February 04, 2019, 09:21 am David Mitchell – Luke Peterson, D.O., was a third-year medical student when he observed family physician Aaron Newcomb, D.O., during a clinical rotation in Carbondale, Ill. The experience changed the way he thought about treating addiction.
"He responded to cases in the outpatient setting like no other physician I had seen," said Peterson. "When he saw patients seeking pain medication and showing signs of addiction, Dr. Newcomb would approach them with compassion instead of as a burden. He identified addiction and offered patients comprehensive care rather than a simple referral to counseling."
That care included buprenorphine, and Peterson said he was inspired to get his own buprenorphine waiver as a resident.
Peterson said that in previous rotations he had seen patients stigmatized and discharged without appropriate addiction treatment and pain control. This was different.
"I saw patients stabilize and turn their lives around so much more rapidly than anything I'd seen before," he said. "These were patients struggling with addiction at rock bottom. He gave them a second chance at life."
After graduating from the University of Arizona College of Medicine - Phoenix Family Medicine Residency, Peterson continued his training in addiction medicine at the fellowship at Swedish Family Medicine Residency at Cherry Hill in Seattle.
Peterson brought that training back to his alma mater and has helped develop a curriculum for a new addiction medicine fellowship in Phoenix.
"The timing is right in Arizona for a fellowship," Peterson said. "There are many stakeholders and educators wanting to train the next generation of addiction medicine leaders. In light of the opioid epidemic and new laws passed in Arizona, there is a lot of interest in creating an academic hub for addiction medicine."
In fact, the HonorHealth Family Medicine Residency Program, Scottsdale, and Community Bridges Inc. partnered to launch the region's first addiction medicine fellowship last fall.
Peterson is the associate program director for the new University of Arizona program, which will accept two fellows per year starting in July. The fellowship will be hosted by the family medicine residency and will offer rotations through Banner Health and the Phoenix Veterans Affairs Medical Center.
Peterson said he spends half his time treating addiction and half in more traditional primary care. However, he said demand is so high for addiction medicine that some days he spends all his time with addiction patients, including inpatient hospital consults and pregnant patients with substance use disorders.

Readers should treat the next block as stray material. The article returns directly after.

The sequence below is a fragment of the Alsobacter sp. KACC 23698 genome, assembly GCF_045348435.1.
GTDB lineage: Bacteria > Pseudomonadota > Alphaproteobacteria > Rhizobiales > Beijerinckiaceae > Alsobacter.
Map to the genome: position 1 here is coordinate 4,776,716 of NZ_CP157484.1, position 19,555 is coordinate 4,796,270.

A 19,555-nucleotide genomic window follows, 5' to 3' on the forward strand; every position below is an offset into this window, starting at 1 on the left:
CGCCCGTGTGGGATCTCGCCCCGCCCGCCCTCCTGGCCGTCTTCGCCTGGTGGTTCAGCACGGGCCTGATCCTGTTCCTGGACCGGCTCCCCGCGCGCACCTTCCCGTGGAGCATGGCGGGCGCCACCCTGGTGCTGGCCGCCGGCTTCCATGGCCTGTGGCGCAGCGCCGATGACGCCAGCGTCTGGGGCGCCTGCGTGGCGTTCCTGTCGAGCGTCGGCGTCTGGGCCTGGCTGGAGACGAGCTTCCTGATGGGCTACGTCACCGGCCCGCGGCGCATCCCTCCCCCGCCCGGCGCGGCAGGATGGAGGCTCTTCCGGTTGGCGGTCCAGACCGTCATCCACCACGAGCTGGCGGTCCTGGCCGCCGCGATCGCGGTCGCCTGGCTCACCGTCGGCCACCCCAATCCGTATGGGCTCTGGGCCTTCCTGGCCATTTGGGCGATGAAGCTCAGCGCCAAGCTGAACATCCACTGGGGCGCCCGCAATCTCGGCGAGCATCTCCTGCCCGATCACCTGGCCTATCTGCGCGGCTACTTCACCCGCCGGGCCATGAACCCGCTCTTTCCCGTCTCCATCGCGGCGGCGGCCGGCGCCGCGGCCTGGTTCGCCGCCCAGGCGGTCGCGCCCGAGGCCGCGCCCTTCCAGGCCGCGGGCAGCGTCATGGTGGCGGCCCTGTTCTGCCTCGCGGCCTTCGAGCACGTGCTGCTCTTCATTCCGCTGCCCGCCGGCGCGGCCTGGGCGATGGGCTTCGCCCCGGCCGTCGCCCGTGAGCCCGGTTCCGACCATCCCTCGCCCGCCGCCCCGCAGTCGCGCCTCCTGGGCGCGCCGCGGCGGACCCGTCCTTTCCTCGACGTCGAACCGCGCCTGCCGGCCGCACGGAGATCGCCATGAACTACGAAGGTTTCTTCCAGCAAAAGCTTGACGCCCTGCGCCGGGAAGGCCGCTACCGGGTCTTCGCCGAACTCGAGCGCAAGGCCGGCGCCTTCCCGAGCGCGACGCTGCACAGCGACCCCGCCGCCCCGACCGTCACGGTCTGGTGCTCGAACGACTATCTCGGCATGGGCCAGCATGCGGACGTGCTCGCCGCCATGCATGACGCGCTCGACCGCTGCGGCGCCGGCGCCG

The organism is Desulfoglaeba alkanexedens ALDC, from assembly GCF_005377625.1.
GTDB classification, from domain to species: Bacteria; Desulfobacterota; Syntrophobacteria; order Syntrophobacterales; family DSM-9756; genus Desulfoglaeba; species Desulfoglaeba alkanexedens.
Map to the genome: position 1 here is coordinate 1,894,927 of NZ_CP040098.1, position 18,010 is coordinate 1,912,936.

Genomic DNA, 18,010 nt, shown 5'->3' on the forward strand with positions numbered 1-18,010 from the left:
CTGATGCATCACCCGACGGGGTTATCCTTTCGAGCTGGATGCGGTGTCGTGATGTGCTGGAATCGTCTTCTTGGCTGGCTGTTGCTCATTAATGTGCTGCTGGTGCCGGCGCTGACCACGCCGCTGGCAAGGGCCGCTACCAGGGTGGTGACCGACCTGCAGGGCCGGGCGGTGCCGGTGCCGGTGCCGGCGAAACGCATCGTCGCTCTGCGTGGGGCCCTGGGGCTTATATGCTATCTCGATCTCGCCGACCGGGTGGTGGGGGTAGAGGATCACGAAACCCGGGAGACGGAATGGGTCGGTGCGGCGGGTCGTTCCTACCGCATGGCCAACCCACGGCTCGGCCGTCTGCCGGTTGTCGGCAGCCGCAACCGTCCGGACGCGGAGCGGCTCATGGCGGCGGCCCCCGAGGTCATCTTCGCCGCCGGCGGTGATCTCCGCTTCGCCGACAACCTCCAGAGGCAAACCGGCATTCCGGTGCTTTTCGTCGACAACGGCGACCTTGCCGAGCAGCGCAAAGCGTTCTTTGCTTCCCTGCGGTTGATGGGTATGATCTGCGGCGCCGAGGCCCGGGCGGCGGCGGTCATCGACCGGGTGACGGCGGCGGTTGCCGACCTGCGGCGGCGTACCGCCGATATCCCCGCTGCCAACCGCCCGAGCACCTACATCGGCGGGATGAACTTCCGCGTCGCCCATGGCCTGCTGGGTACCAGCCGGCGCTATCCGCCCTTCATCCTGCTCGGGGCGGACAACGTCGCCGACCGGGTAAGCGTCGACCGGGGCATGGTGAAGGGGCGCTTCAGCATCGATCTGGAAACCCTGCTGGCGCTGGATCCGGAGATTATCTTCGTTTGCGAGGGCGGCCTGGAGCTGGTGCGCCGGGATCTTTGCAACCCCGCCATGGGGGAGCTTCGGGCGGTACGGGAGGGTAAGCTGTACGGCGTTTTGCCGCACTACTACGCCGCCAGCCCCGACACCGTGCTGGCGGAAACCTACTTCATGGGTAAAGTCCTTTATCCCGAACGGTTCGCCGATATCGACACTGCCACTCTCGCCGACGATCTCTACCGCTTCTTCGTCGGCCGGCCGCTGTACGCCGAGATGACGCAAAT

Peterson said physicians don't have to be board certified in addiction medicine to provide addiction treatment, but he said the fellowships can set a community standard for education and practice.
"These new fellowship programs will provide the community with new addiction medicine providers that will train and support others so that we can have a larger impact on treating addiction and lowering the burden of the opioid overdose epidemic," he said. "The philosophy is that family physicians can screen, diagnose and manage addiction in the primary care setting by harnessing the skills we already have in chronic disease management and collaborative care."
This isn't the first time that Peterson has identified a need and helped create something new.
During his residency training, Peterson pitched the idea for the AFP Podcast to program director Steve Brown, M.D. Four years later, the popular program averages more than 50,000 downloads per month and eclipsed 1 million total downloads last year.
"It gets better every year," Peterson said. "I really enjoy continuing to listen to it. Steve and the podcast team have done an incredible job. He gives me credit for the idea, but they deserve all the credit for making it into a masterpiece of evidenced-based medicine."